"This is one for the good days / And I have it all here in red, blue, green" sings Thom Yorke on Radiohead's "Videotape" (2007). The ballad alludes to having the better times of life recorded prior to heavenly/hellish judgment, proof of what had been good amid all else that passed. Although videotapes and even digital images are not forever, home movies are an animated index of our memories, far more reliable to replay than our own minds. They’re the gift that keeps on giving: the past that keeps on playing.
Or, as George Kuchar put it long before Radiohead, "It's all here in black and white plus monochromes and kodachromes and digitized delicacies." With more optimistic pep about recording life’s special moments, Kuchar is talking about his video Holidaze (1994) with its oversaturated and pixelated edit of ye olde American Christmas traditions, recorded during visits with friends. Although it has become an occasion for exchange, of good cheer and commercial goods, the holiday has its origins in Pagan celebrations of the winter solstice, a time to welcome the lengthening of days. By the 1980s and 1990s, Christmas was prime material for the newly expanding home VCR market: saccharin-sweet, familiar songs in the background; sparkling decorations; and loved ones generally appearing at their best, whether giving or receiving gifts on camera.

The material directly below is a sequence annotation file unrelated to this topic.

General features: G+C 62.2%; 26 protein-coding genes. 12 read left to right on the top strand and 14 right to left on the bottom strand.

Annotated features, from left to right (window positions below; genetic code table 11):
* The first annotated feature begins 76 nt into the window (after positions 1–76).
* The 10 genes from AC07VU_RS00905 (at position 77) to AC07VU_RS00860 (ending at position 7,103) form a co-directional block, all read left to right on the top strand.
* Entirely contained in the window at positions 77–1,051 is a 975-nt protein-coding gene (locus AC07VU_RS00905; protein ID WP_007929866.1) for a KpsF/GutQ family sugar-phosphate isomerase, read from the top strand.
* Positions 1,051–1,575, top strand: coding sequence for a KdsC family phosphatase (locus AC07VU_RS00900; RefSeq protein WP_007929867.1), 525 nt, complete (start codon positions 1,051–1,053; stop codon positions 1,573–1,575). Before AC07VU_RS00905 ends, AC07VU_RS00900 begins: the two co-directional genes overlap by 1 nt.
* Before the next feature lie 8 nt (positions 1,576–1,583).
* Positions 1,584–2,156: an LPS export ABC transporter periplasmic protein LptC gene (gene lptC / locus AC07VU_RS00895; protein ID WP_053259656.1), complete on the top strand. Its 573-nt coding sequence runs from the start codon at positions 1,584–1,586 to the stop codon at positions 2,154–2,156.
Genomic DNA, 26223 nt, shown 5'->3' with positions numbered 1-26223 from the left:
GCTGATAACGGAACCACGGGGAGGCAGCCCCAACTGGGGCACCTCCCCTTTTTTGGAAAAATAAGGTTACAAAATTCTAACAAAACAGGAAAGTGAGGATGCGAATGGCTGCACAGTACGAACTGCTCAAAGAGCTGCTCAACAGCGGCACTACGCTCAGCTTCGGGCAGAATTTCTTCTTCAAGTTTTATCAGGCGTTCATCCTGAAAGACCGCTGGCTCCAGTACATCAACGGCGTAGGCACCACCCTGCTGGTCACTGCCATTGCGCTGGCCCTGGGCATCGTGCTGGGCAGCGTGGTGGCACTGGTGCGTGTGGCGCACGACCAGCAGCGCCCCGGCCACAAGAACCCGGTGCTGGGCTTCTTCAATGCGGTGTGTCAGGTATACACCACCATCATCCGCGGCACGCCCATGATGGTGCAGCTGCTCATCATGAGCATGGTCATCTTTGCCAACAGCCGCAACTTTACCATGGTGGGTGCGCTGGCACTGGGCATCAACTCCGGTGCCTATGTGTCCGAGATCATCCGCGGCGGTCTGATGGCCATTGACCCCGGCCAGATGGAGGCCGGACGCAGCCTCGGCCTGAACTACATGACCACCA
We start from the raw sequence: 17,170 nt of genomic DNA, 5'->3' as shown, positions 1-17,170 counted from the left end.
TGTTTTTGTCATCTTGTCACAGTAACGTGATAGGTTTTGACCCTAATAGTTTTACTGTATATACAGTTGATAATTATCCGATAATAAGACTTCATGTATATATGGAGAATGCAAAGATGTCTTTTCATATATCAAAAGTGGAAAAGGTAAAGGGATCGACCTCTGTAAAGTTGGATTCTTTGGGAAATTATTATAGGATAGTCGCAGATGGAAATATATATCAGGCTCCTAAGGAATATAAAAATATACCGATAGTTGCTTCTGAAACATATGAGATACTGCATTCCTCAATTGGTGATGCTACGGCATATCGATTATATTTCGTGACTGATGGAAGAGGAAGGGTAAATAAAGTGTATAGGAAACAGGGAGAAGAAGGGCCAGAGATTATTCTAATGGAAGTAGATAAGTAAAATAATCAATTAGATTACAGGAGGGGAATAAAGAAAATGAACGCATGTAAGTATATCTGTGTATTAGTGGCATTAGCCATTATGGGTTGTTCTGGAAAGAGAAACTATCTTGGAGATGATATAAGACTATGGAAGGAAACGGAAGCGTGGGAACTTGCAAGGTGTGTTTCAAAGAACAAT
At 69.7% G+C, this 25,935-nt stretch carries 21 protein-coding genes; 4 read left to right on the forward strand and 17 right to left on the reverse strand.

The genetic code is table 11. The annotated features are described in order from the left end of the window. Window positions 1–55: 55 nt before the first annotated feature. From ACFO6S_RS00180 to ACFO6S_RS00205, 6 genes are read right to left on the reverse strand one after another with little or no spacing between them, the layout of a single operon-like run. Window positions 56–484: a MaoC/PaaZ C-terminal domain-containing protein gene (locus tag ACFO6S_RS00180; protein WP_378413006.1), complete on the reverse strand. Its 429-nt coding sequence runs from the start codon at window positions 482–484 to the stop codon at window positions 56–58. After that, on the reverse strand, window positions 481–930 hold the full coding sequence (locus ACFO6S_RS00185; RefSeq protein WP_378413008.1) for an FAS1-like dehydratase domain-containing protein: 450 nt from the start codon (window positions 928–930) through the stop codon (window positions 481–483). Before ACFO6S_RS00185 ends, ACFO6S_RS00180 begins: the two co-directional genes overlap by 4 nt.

Holidaze offers a refreshing perspective on rote traditions, remaking this particular Christmas as a chimera of reality TV, homegoods commercial, and video game. Rather than remember Christmas as it was, Kuchar presents Christmas as he saw it in his editing software—we get to behold the magic George Kuchar saw in an otherwise regular gathering, which he presents as unintelligible pixelations, blown-out colors, frames within frames, intercuts of black-and-white holiday films, and a general feeling of channel surfing through the moods of a day that is mostly spent waiting around together.
As Kuchar visits his friends in holiday spirits, they still live their lives as usual: watching TV, complaining about stinky cat litter, being sick, listening to radio horoscopes, wondering if dinner is fully cooked, and more TV. The holidays come and go and always come back again, but Kuchar gives us something simultaneously hyper-realistic and cyberdelic about this particular occurrence. Like his friend Karen says about a box of Christmas chocolates, "The first couple made me kinda sick, but then I got used to them."
Holidaze, 1994 is streaming through December 23 on Le Cinéma Club. (As a holiday bonus, you can make drawings à la Holidaze, 1994 by revisiting Craig Hickman’s Kid Pix in its original 1991 version, complete with sound effects.)